The second thing I realized was that I had always viewed my story as being tragic, involving the loss of my physical appearance, my fingers, etc. In reading the book I realized that it wasn’t so much about what I lost, but what I was able to find. The accident was instrumental in determining what I was called to be. I realized I had grown in compassion and faithfulness, in courage and resilience; the accident actually led to the best in my life; to my going to university, which then led to a chance encounter with a brunette named Elisabeth Grace, which led to a girl saying yes to me before an altar years later, which then led to four little babies coming out of that sacrament. So the best in my life is the result of a tragedy, and that ultimately is how God works in all our lives.


Who is God for you? How would you describe him?

God is not this wonderful white bearded guy who lives way up there. God is this extraordinarily personal friend who loves me and authored my life and the life of the 7 billion friends on this earth. God is the one who welcomes me back into God’s house every time I mess up, which happens quite frequently. It turns out that I am the Prodigal Son; it’s awesome to know that we are lucky enough to be loved by a God who is continually on the edge of the driveway looking for us, and when he sees us he goes running toward us. So my God is an extraordinarily loving, personal God.


In which moments of the day do you feel closest to God?

When I wake up and I see the sunrise I see God’s life and light and love in the rays of the sun, so I intentionally wake up early to watch this miracle of the sun rising; I feel extremely close to God during sunrise and sunset.

I also feel extremely close to God when I hang out with other human beings; when I am with mum and dad or travelling to a new city to meet new friends, but maybe I feel closest to God when I am with my wife and my four children. When I see their light, life and joy I see just a sparkle of what God’s love is probably like.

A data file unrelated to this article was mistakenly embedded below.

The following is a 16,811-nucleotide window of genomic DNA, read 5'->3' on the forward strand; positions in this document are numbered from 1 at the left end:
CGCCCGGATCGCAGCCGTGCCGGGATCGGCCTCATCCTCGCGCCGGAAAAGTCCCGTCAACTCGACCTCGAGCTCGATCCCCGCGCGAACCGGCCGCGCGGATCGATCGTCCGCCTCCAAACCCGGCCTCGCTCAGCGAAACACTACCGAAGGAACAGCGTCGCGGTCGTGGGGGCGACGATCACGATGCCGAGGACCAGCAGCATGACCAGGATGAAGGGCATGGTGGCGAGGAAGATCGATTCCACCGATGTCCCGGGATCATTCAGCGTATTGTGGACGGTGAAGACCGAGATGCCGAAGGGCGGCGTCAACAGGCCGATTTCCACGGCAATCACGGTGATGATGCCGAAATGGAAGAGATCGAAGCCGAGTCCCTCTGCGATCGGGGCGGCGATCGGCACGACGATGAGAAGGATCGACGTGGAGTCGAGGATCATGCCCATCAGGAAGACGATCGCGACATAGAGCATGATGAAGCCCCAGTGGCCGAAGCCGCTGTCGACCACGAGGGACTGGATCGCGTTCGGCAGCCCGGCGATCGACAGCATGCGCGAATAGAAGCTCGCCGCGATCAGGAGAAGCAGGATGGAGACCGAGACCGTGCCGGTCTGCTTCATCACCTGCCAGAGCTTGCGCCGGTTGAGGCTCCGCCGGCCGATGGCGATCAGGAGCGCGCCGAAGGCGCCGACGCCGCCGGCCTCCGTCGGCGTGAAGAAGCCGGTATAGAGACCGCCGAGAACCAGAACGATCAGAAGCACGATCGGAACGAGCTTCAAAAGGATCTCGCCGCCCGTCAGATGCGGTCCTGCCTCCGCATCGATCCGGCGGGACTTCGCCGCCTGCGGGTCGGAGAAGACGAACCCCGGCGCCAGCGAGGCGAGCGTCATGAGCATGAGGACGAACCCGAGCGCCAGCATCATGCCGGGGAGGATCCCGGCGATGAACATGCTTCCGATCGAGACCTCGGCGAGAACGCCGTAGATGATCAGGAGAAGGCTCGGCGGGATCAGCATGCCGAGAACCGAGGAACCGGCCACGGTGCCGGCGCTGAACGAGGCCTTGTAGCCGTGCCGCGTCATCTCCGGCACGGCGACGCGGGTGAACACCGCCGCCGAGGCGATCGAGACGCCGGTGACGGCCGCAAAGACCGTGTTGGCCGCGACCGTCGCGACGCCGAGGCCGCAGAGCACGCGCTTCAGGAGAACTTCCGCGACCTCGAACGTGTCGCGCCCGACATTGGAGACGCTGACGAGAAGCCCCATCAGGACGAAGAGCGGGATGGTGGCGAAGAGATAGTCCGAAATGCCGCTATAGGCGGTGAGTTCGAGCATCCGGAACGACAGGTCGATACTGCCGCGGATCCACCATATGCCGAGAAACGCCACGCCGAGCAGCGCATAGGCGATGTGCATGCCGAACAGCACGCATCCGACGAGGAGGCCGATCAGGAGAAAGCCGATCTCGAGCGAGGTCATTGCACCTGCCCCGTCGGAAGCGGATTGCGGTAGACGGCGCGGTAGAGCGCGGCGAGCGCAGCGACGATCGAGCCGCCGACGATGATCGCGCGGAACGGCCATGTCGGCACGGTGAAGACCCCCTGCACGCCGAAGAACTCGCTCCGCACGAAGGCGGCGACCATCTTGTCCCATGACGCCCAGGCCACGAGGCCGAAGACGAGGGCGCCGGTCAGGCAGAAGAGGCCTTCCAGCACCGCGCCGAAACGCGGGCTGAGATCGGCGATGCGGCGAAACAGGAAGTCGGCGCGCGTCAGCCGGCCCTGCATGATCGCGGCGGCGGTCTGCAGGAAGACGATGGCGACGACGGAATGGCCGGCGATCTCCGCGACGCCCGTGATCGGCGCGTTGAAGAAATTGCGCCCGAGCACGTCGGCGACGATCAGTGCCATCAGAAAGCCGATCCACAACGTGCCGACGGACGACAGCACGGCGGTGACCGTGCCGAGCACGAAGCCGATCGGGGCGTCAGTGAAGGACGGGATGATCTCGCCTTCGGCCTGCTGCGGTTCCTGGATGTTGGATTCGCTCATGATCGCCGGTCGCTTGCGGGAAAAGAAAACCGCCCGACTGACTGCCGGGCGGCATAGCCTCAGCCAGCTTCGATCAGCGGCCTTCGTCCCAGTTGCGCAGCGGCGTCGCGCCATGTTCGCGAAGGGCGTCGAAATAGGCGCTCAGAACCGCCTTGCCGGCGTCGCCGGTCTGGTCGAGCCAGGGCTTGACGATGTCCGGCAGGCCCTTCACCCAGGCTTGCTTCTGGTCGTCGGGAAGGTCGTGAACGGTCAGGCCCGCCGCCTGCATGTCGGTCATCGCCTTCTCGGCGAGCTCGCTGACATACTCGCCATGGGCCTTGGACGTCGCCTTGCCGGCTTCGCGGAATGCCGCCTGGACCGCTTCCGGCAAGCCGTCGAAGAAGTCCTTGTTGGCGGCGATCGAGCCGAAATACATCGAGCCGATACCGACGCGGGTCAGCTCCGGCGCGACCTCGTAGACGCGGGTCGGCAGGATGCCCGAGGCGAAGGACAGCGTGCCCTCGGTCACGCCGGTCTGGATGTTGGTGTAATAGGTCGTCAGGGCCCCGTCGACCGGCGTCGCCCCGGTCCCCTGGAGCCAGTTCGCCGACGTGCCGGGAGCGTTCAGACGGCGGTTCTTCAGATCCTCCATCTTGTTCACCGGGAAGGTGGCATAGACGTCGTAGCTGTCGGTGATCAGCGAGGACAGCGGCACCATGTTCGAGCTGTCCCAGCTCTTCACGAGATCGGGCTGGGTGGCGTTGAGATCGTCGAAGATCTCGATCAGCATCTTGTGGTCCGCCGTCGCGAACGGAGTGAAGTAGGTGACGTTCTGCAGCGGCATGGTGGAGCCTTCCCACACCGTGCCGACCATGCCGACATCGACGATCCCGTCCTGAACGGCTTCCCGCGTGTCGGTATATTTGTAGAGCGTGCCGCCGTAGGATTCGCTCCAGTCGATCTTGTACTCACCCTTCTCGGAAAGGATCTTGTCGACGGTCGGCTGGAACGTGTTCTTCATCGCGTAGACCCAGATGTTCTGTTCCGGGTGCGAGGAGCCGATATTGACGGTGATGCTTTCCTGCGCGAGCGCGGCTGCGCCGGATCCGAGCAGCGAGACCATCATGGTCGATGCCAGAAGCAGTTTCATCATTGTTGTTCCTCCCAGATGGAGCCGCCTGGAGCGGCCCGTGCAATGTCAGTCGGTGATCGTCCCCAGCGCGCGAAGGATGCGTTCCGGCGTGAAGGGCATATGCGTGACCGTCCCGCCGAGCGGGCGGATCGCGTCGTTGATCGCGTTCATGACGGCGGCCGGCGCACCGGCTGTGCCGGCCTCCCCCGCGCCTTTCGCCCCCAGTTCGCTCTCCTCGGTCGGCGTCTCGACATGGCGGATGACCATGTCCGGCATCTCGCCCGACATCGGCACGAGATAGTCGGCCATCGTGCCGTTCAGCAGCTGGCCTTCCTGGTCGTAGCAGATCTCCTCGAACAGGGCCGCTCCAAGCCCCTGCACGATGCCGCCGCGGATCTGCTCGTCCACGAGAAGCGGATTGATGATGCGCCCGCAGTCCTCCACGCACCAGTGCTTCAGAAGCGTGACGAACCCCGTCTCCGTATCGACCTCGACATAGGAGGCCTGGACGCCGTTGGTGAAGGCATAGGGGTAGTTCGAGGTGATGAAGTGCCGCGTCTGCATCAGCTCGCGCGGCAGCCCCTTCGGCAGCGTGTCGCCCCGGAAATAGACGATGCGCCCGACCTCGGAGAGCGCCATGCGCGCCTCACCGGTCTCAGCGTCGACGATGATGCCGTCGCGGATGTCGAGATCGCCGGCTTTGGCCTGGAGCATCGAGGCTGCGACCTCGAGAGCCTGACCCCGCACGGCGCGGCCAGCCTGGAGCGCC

It makes me wonder and excited about what happens when the day comes where he will pull back the entire veil shrouding reality from us, when he connects what we are today to what we will become tomorrow.


What does prayer mean to you?

Previously, payer meant to me what I had to do before I eat, what I had to do during Mass or Sunday School. It was all a ‘have to do.’

Prayer for me now is what I love to do. I love my morning ritual prayers; I love going to Mass; I love to reconnect with God throughout the day. Prayer is sometimes formalized, like the Our Father, the Rosary, etc., however, when I’m really close to God, prayer is not always the formality of our sacraments and rituals, but the shutting of the eyes and just feeling God’s presence within me. So it’s an absolutely personal relationship.


You consider your greatest success to be your marriage to your wife Beth and your children. What have you learned from them?

Unconditional love. When I became aware that I was going to have my own children my great concern was how my kids would feel about me on account of the thick, ridgy, bright red scars from my neck to my toes. I was always concerned about how my kids would feel about me and my partially fingerless hands.

Now one morning, when my oldest son Jack was three, I was shaving in the mirror and Jack was on a stool shaving next to me with a fake razor in his hands. I took my shirt off and Jack was looking at me, he started to look at my stomach and to trace one of my thickest scars with his index finger. I was waiting for him to ask me what was wrong with me or what had happened to me, but instead Jack said, “Dad, your tummy is red, bumpy and ridgy.” Then, after a long pause he said, “And I love it!”

The way a child sees brokenness and scars can teach the rest of us how we ought to see the scars and the brokenness in our own lives. The way children see them is how God sees them. We are busted, we are damaged goods, yet God loves us!


Last year you published the book On Fire – The 7 Choices to Ignite a Radically Inspired Life. Who is this book addressed to? And what would you like to tell them?

I wrote every chapter specifically for one individual. These individuals are my four children, my wife, and my parents. They are the recipients of these 7 love letters, these 7 chapters. In opening myself up to these seven people I also opened myself up to their friends and our whole community. So the book is addressed to all people wanting to know how to make sense of difficulty in their own lives. Ultimately, my book is a call to individuals to leave behind the external life and to choose a truly inspired life.